# Determining the mass of a free to move piston

1. Oct 17, 2015

### 1729

1. The problem statement, all variables and given/known data
A vertical cylinder contains 50.0 mg of hydrogen gas. A free to move piston with area 27.0 cm2 is pressing down on the gas. The gas's temperature is equal to 25.0 degrees Celsius.
A 30 degrees Celsius increase in temperature occurs and the piston is elevated by 2.00 cm.
The molar mass of hydrogen gas is 2.02 g/mol.

The mass of the piston is equal to:
(a) 1.2 kg
(b) 1.8 kg
(d) 4.0 kg

(source: Vlaamse Fysica Olympiade 2015, 1st Round
https://gyazo.com/f7c960fbef62943fb0432bcffd2468b8)

2. Relevant equations
pV=nRT (ideal gas law)
V=Ah (substitution)
p=F/A (substitution)

3. The attempt at a solution
Notice that the piston is free to move (isobaric process). The pressure exerted on the piston by the gas will remain constant during the experiment.
Suppose hydrogen gas is an ideal gas. We will devise a system of equation using the ideal gas law by considering the two situations.

Situation 1: $pV=nRT \Rightarrow Fh=\frac{mRT}{M}$
Situation 2: $pV=nRT \Rightarrow F(h+0.0200 \mathrm{\ m})=\frac{mR(T+30\mathrm{\ K})}{M}$
(note: T=298K, not 25 deg C)

By regarding the two situations as a system of equations, we obtain the solutions:
$$F=308.54 \mathrm{\ N} \land h=0.20 \mathrm{\ m}$$ There are two major forces which cause the piston to be at rest in both situations: gravity and the pressure exerted on the piston. By Newton's second law, the sum of the two forces is equal to zero newton.
$$m=\frac{308.54 \mathrm{\ N}}{9.81 \mathrm{\frac{m}{s^2}}}=31.45 \mathrm{\ kg}$$ However, this is not a possible answer. What's wrong?

2. Oct 17, 2015

### JBA

p = F/A. You have left the area A out of your equations.

3. Oct 17, 2015

### 1729

Hi, this is the result of two overlapping substitutions. Consider the following:
$$pV=\frac{F}{A}Ah=\frac{FAh}{A}=Fh$$

4. Oct 17, 2015

### Staff: Mentor

Hint: You're equations are dealing with absolute pressures inside the cylinder. But the situation is immersed in a background pressure...

What's the real pressure delivered downward by the piston?

5. Oct 17, 2015

### JBA

Excellent point, V = h * A, sometimes I am right and then sometimes I simply miss the train.

However, in this case I have managed to catch it again: In you used h+.0200 m, now look at the next equation, there you used .20 m. if you correct that to .020 m then your answer is 3.145 kg. which is not the exact answer but gets you back within the same order of magnitude

6. Oct 17, 2015

### 1729

Thanks for the tip. The atmospheric pressure (101,000 Pa) is delivered over an area of 0.0027 m2.
How should I continue from this point? I've tried a similar solution before. The ideal gas law seems like a dead end for this to me and Charles's law is out of the question too since it would only give me the height.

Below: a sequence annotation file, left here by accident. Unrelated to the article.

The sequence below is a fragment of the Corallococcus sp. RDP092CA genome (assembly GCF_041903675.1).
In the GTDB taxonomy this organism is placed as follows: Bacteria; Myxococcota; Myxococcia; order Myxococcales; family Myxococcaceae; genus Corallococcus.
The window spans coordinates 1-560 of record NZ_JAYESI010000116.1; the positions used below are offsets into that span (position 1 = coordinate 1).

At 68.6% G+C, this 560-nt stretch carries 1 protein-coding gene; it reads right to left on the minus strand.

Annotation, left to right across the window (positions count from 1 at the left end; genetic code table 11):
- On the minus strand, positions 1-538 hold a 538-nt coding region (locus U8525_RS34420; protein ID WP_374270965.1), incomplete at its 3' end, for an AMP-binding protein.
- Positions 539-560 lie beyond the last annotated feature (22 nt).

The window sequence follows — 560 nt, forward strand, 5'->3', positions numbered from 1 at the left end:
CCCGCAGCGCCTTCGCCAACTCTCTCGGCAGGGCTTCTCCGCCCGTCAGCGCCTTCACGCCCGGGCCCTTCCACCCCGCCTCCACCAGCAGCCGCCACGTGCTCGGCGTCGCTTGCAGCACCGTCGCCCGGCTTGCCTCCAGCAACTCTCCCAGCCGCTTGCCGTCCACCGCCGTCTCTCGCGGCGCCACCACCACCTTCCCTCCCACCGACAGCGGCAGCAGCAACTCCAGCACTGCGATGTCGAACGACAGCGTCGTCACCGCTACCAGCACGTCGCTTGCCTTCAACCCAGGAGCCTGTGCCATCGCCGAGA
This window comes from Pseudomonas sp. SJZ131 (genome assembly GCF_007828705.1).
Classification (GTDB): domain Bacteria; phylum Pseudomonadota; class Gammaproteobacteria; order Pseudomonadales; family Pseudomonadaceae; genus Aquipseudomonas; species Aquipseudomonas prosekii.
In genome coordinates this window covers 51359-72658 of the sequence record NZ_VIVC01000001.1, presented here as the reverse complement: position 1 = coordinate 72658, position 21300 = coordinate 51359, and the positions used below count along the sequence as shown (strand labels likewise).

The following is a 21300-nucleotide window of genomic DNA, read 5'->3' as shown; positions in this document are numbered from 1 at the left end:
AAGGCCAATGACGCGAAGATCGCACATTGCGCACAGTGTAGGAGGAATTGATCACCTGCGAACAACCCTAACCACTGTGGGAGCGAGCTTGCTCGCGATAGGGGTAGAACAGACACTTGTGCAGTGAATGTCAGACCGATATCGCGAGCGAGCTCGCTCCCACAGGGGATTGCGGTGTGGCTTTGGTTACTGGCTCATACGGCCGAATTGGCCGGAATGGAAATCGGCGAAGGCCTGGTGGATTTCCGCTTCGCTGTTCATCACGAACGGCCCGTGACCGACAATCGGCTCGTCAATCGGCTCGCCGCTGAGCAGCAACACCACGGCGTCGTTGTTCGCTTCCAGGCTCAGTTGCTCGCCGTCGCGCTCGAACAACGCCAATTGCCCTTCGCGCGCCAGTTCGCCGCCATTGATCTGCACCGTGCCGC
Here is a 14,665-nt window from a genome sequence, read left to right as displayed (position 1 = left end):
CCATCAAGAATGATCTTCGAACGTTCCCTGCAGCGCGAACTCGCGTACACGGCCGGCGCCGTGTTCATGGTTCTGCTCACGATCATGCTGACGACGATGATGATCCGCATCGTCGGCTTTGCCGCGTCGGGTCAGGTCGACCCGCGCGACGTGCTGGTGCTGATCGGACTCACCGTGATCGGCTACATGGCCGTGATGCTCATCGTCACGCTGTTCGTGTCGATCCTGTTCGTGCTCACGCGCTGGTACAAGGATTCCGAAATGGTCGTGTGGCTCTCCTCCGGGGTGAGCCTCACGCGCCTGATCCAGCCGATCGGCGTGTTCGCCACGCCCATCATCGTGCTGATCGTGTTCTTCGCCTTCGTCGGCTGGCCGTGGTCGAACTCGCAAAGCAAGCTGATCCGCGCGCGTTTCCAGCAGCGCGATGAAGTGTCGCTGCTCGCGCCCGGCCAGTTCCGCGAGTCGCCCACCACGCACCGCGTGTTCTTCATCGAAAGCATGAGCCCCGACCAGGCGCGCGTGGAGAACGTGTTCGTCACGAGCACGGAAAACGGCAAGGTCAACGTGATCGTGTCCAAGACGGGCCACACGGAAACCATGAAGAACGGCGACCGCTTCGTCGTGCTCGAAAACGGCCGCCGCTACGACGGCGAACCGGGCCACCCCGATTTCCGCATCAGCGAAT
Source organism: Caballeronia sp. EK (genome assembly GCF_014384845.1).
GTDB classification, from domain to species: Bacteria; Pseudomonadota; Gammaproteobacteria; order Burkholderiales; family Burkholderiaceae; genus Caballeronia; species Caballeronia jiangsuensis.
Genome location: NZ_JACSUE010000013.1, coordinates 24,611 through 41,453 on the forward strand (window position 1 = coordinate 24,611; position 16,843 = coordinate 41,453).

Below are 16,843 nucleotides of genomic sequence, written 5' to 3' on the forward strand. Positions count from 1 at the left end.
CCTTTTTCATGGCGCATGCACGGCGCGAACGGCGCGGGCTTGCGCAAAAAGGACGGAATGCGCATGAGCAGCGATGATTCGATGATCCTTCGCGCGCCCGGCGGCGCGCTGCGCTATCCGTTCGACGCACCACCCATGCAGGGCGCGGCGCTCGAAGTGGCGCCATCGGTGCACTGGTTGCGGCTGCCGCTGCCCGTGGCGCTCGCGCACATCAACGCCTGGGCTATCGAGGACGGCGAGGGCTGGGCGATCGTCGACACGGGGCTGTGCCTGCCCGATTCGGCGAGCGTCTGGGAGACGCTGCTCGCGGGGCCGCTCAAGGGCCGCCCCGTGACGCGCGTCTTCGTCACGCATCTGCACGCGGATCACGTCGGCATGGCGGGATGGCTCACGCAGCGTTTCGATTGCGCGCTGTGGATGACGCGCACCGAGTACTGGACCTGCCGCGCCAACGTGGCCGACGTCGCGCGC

That's correct. I've been trying to solve this problem for a few days now and I ended up with 3.145 kg last time I gave it a shot.

7. Oct 17, 2015

### Staff: Mentor

You should be able to write an expression for the pressure involving the mass and the 1 atm. Then PV = nRT is the way to go. Try to devise a single equation that involves ΔV and ΔT. ΔT can be trivially found from the given values, and you should be able to do something with the change in height Δh for the ΔV term...

8. Oct 17, 2015

### Nathanael

The 0.2m was just a typo, you did the calculations correct in your OP.
Your work in the OP is good, and you are almost finished. (You've already done most of what Gneill is suggesting.) The last step is to consider that the force F you calculated is the weight of the piston plus the weight of the atmosphere above the piston.

9. Oct 17, 2015

### 1729

Thank you for your reply -- this is a very satisfying explanation! I hadn't thought of the atmospheric pressure exerting a force on the piston as well.
Just for the record: 308.54 N - 1.01*10^5 Pa * 0.0027 m2 = mg --> m = 3.65 kg (I'm wondering because of the slight difference with the answer)
Can you expand on this please? I don't think I fully understand what you're trying to tell me. I've thought about using $\frac{p_1V_1}{T_2}=\frac{p_2V_2}{T_2}$ which unfortunately reduces to Charles's law. ΔV is dependent of Δh and independent of ΔA, so I understand that part of your hint.

10. Oct 17, 2015

### Staff: Mentor

You're looking to write things in terns of Δ quantities, so don't go the ratio route. Instead, write the gas law equation for the initial and final states, then subtract one from the other to evolve the Δ quantities for temperature and volume.

{You could also take advantage of the time saving shortcut afforded by the fact that for a linear equation like y = mx, you can also write Δy = mΔx directly. The ideal gas law equation with one variable held constant becomes such a linear equation }

11. Oct 17, 2015

### Nathanael

If you use a slightly more accurate value for atmospheric pressure, 1.013*10^5 Pa, then the slight difference disappears (I get 3.57 kg).

12. Oct 17, 2015

### 1729

That's a very interesting way to think about it, it's new to me. It's a lot faster than what I did too! I have a few questions about this method that I'll ask tomorrow hopefully (it's 2.30am right now).
Just wanted to let you know I figured it out and it worked.
Thanks!